Friday, August 21, 2009

Index Optimization for realtime search - Good idea?

Overview of Optimize:
There is a Lucene API: IndexWriter.optimize(), which combines all segments into 1 large segment and also expunges all deleted docids.

Searching over an optimized index is very fast because you neither pay penalty to evaluate deleted docs nor search time OR'ing over documents in different indexes. After some OS level warming, the 1 segment file is loaded into the IO cache to avoid IO costs. Hence the method name: optimize(). This is terrific for an offline indexing system, where a pristine optimized index is published for searching.

Segment merge:
Segment merge is essential incremental indexing. Lucene has a "hidden" extensible API: MergePolicy. (properly exposed in Lucene 2.9) By default, LogByteSizeMergePolicy is used. This policy will periodically choose to merge small segments into larger segments, and size of the segment is based on number of bytes of the segment file. Only during a merge, deleted docs are expunged.

Real-time indexing:
In a real-time indexing environment, indexing operations are being applied to the index constantly, and the index is fragmented quickly. A challenge here is how to maintain an optimal index for real-time indexing.

In our application, where there are many updates, e.g. old documents are deleted and then added with newer/fresher data. What happened was over time, the largest segment would contain more and more deleted docs, and they will never be expunged because the segment is never a candidate of a merge since deleted docs are merely marked, not removed from the segment, thus the segment size still remain to be large. In the worse scenario, the largest segment would contain only deleted docs.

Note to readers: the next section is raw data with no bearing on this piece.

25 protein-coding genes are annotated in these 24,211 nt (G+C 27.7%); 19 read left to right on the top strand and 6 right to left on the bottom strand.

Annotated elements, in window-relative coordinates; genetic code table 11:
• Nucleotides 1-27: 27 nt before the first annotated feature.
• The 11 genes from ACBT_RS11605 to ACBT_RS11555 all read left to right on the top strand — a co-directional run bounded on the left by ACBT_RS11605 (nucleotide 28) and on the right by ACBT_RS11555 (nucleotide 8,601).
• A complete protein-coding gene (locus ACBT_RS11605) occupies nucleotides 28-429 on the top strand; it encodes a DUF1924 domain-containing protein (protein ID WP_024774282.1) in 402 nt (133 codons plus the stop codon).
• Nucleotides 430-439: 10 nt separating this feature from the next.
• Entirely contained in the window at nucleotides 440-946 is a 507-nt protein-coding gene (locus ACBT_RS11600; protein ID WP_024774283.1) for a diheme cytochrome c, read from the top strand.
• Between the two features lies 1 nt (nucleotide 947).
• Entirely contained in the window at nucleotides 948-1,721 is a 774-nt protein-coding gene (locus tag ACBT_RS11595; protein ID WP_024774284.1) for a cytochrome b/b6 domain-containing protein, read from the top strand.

We made an enhancement to LogMergePolicy to normalize on size taking into consideration number of deleted documents (and contributed back: LUCENE-1634)

This helped quite a bit. We still however, see the problem with the situation when segments are promoted so that they get the merge with the largest segment:

In a realtime scenario, when smaller segments are "escalated" to be merged with the larger segment, the search response time also escalates. This is because the merge itself gets more expensive as the sizes of the segments to be merged get larger. Furthermore, the newly merged segment needs to be loaded into IO cache, while that is happening, search time is impacted significantly.

To solve this problem, we have created a new MergePolicy implementation:


Instead of defining an optimized index to be 1 large segment, we redefine it to be N segments of balanced size, where N is a configurable parameter. The idea is to spread the cost of a large segment merge into smaller merge costs.


At each point of the merge operation, the segments to merge is selected to main a balanced segment structure. The selection is modeled as a state and a merge is viewed as a transition between states, and each such transition is associated with a cost function of merge. We then applied the Viterbi algorithm to identify the optimal selection(s).

Performance numbers and details be found at this wiki.

Our MergePolicy implementation has also been contributed back to Lucene: LUCENE-1924


In conclusion, I would like to emphasize how indexing can affect search performance especially in real-time search. There are often hidden problems as they are invisible to unit tests and simple performance tests. They can also be data dependent and show up after hours or even days of stressing the system. Thus, it is important to understand the details of the indexing to build a scalable and robust system.


I'd like to credit this idea and implementation to my colleague Yasuhiro Matsuda.